There was an interesting bit of news about the Detroit Symphony Orchestra (DSO) labor dispute in NPR from Jennifer Guerra on 3/16/2011 about how the dispute has played out in social media. That article contains a quote from Christie Nordhelm, a University of Michigan marketing professor, who offered the following advice on how the DSO should approach social media.”First: Shut up, just stop. And then second: Wait quietly until people forget.”…
Although there’s certainly plenty of value to that tactic, especially from a public relations perspective, it does have limitations. For example, there was no way to ignore the tidal wave of protest emanating from social media channels when the Sarah Chang recital situation exploded into public view. The really important part you should notice in Guerra’s piece is that the DSO is using their established, official social media outlets to publicly communicate their position.
This is where Nordhelm’s advice is best applied. The governing organization should never use established online channels to communicate and interact with stakeholders during a labor dispute. Certainly, they can expect plenty of inquiries but they should all be politely directed toward the temporary social media outlets created exclusively for the dispute.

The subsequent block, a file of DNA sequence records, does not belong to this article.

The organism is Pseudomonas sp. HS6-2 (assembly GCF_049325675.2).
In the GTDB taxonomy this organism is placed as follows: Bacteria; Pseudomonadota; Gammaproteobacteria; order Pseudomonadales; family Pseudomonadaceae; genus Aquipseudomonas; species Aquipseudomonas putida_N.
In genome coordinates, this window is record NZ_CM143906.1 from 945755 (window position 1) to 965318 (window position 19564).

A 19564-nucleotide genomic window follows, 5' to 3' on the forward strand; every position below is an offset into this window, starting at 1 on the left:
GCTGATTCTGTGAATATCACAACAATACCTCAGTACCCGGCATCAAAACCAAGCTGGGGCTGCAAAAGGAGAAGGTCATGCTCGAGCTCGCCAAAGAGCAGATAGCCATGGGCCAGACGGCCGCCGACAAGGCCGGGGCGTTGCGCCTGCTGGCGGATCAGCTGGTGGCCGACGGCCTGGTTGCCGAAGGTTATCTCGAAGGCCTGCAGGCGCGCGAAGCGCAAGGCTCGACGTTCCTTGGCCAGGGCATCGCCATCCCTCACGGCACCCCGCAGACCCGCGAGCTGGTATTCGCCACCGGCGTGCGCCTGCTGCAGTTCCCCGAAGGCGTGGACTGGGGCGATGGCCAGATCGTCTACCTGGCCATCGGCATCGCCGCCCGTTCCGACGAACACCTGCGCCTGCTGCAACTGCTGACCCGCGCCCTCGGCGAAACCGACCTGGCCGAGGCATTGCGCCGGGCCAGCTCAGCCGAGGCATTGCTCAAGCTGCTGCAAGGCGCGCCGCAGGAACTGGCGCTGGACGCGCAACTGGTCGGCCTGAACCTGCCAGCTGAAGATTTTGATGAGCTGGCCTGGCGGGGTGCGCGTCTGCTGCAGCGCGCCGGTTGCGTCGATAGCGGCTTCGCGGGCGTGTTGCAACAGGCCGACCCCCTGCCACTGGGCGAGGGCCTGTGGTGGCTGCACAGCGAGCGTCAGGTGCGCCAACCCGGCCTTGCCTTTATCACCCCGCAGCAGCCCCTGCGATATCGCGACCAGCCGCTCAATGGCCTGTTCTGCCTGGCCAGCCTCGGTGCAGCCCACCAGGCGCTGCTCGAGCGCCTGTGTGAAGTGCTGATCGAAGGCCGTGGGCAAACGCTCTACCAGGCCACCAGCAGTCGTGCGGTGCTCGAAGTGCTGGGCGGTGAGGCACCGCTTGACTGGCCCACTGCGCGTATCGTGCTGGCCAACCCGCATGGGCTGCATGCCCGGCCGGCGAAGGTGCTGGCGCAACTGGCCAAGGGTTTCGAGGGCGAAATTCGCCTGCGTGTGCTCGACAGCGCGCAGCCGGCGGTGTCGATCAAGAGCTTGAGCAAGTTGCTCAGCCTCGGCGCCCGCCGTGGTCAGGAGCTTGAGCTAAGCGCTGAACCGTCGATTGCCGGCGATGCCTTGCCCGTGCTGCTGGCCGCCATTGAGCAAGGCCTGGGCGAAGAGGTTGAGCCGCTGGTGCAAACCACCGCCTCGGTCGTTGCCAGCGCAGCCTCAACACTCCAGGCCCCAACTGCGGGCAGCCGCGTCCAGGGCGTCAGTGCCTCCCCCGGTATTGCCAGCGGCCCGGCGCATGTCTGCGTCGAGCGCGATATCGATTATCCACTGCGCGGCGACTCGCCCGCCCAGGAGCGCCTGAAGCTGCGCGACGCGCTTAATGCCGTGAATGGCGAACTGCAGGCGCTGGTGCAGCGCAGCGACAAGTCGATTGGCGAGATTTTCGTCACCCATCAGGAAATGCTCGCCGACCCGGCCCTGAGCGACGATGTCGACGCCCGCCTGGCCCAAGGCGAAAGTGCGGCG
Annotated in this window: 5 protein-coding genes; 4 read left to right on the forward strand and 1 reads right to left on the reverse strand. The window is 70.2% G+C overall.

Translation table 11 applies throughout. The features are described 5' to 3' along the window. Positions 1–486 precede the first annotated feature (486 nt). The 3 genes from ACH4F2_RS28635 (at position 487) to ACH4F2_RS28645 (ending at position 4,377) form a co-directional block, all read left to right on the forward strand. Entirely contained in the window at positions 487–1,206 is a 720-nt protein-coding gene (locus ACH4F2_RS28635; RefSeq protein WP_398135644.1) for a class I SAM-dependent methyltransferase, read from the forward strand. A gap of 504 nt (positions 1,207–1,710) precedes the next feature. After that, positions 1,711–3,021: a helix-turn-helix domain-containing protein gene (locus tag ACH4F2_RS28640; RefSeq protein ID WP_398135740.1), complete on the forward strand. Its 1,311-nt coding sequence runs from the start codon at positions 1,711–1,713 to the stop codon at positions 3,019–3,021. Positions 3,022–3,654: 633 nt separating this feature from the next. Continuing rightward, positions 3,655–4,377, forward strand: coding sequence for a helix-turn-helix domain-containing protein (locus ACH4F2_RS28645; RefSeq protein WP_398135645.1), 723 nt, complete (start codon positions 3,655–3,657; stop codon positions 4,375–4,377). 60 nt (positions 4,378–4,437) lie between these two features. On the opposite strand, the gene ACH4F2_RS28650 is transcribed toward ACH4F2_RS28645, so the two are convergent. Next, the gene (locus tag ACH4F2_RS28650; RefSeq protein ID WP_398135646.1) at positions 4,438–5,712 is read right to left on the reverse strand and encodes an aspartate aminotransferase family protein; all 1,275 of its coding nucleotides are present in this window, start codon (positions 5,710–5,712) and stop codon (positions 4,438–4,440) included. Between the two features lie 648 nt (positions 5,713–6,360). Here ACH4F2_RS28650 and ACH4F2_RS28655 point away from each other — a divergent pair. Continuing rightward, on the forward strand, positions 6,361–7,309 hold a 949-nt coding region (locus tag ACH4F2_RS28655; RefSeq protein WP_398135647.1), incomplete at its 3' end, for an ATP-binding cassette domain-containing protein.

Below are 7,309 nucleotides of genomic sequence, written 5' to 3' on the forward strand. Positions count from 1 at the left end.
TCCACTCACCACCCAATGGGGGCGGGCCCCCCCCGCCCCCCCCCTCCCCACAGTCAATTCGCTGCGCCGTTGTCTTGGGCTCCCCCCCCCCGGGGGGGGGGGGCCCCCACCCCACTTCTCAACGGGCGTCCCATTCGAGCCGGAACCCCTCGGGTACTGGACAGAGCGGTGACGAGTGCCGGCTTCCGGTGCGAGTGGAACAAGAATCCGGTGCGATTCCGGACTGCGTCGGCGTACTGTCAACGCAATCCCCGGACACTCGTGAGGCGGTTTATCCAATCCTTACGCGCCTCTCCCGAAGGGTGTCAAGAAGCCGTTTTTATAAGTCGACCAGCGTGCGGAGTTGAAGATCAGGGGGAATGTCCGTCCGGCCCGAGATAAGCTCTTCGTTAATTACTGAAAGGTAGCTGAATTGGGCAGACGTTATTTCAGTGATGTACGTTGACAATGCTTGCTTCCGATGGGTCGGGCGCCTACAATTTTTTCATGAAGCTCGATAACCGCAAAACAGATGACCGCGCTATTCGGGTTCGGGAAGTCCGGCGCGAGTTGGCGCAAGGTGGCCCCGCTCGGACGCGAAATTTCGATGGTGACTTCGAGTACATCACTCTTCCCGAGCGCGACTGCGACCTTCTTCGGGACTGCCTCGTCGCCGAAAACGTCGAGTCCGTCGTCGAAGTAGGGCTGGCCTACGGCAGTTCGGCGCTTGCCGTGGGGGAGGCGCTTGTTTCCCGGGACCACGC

At bare minimum, this means an organization will need either a blog platform or a Facebook page. A clearly stated communication policy should be constructed so as to define the parameters of public engagement and once the dispute is resolved, the pages and related content should be deleted. At the same time, creating specialized communication outlets during a dispute isn’t a license to launch weapons of mass communication destruction. Regardless of how long the dispute lasts, both sides will need to fight against those temptations.
Perhaps it’s time to put all of this together in a single source and write McManus’ Art Of (labor) War. What do you think?